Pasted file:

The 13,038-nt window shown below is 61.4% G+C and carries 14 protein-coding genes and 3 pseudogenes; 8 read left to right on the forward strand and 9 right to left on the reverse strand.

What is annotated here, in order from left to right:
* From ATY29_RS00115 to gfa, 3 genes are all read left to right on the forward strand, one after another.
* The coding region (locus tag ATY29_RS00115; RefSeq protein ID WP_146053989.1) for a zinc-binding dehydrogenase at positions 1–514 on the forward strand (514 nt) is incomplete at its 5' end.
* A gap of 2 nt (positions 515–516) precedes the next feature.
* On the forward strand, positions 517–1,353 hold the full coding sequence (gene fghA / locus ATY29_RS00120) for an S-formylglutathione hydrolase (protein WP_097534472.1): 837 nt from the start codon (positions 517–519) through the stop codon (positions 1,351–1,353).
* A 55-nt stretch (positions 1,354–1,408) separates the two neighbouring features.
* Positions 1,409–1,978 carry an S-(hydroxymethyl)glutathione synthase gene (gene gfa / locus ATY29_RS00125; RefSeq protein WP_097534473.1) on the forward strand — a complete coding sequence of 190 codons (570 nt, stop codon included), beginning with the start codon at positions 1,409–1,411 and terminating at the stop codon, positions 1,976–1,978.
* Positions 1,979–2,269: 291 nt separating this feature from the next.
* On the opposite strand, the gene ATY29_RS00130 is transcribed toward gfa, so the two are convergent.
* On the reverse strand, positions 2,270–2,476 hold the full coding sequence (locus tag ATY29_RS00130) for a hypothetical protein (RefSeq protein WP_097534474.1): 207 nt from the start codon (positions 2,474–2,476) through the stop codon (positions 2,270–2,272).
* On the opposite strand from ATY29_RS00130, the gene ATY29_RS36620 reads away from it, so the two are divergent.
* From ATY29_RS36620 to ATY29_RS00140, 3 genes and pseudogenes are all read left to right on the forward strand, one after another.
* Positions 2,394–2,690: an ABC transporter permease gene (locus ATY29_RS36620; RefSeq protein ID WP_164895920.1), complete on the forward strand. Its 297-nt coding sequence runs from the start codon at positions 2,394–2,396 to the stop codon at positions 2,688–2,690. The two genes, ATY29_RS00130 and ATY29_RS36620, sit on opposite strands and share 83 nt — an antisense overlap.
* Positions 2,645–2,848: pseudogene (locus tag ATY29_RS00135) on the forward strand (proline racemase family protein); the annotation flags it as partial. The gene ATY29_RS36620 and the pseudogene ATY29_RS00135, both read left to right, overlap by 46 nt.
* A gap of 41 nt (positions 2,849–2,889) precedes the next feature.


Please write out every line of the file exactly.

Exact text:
The 13,038-nt window shown below is 61.4% G+C and carries 14 protein-coding genes and 3 pseudogenes; 8 read left to right on the forward strand and 9 right to left on the reverse strand.

What is annotated here, in order from left to right:
* From ATY29_RS00115 to gfa, 3 genes are all read left to right on the forward strand, one after another.
* The coding region (locus tag ATY29_RS00115; RefSeq protein ID WP_146053989.1) for a zinc-binding dehydrogenase at positions 1–514 on the forward strand (514 nt) is incomplete at its 5' end.
* A gap of 2 nt (positions 515–516) precedes the next feature.
* On the forward strand, positions 517–1,353 hold the full coding sequence (gene fghA / locus ATY29_RS00120) for an S-formylglutathione hydrolase (protein WP_097534472.1): 837 nt from the start codon (positions 517–519) through the stop codon (positions 1,351–1,353).
* A 55-nt stretch (positions 1,354–1,408) separates the two neighbouring features.
* Positions 1,409–1,978 carry an S-(hydroxymethyl)glutathione synthase gene (gene gfa / locus ATY29_RS00125; RefSeq protein WP_097534473.1) on the forward strand — a complete coding sequence of 190 codons (570 nt, stop codon included), beginning with the start codon at positions 1,409–1,411 and terminating at the stop codon, positions 1,976–1,978.
* Positions 1,979–2,269: 291 nt separating this feature from the next.
* On the opposite strand, the gene ATY29_RS00130 is transcribed toward gfa, so the two are convergent.
* On the reverse strand, positions 2,270–2,476 hold the full coding sequence (locus tag ATY29_RS00130) for a hypothetical protein (RefSeq protein WP_097534474.1): 207 nt from the start codon (positions 2,474–2,476) through the stop codon (positions 2,270–2,272).
* On the opposite strand from ATY29_RS00130, the gene ATY29_RS36620 reads away from it, so the two are divergent.
* From ATY29_RS36620 to ATY29_RS00140, 3 genes and pseudogenes are all read left to right on the forward strand, one after another.
* Positions 2,394–2,690: an ABC transporter permease gene (locus ATY29_RS36620; RefSeq protein ID WP_164895920.1), complete on the forward strand. Its 297-nt coding sequence runs from the start codon at positions 2,394–2,396 to the stop codon at positions 2,688–2,690. The two genes, ATY29_RS00130 and ATY29_RS36620, sit on opposite strands and share 83 nt — an antisense overlap.
* Positions 2,645–2,848: pseudogene (locus tag ATY29_RS00135) on the forward strand (proline racemase family protein); the annotation flags it as partial. The gene ATY29_RS36620 and the pseudogene ATY29_RS00135, both read left to right, overlap by 46 nt.
* A gap of 41 nt (positions 2,849–2,889) precedes the next feature.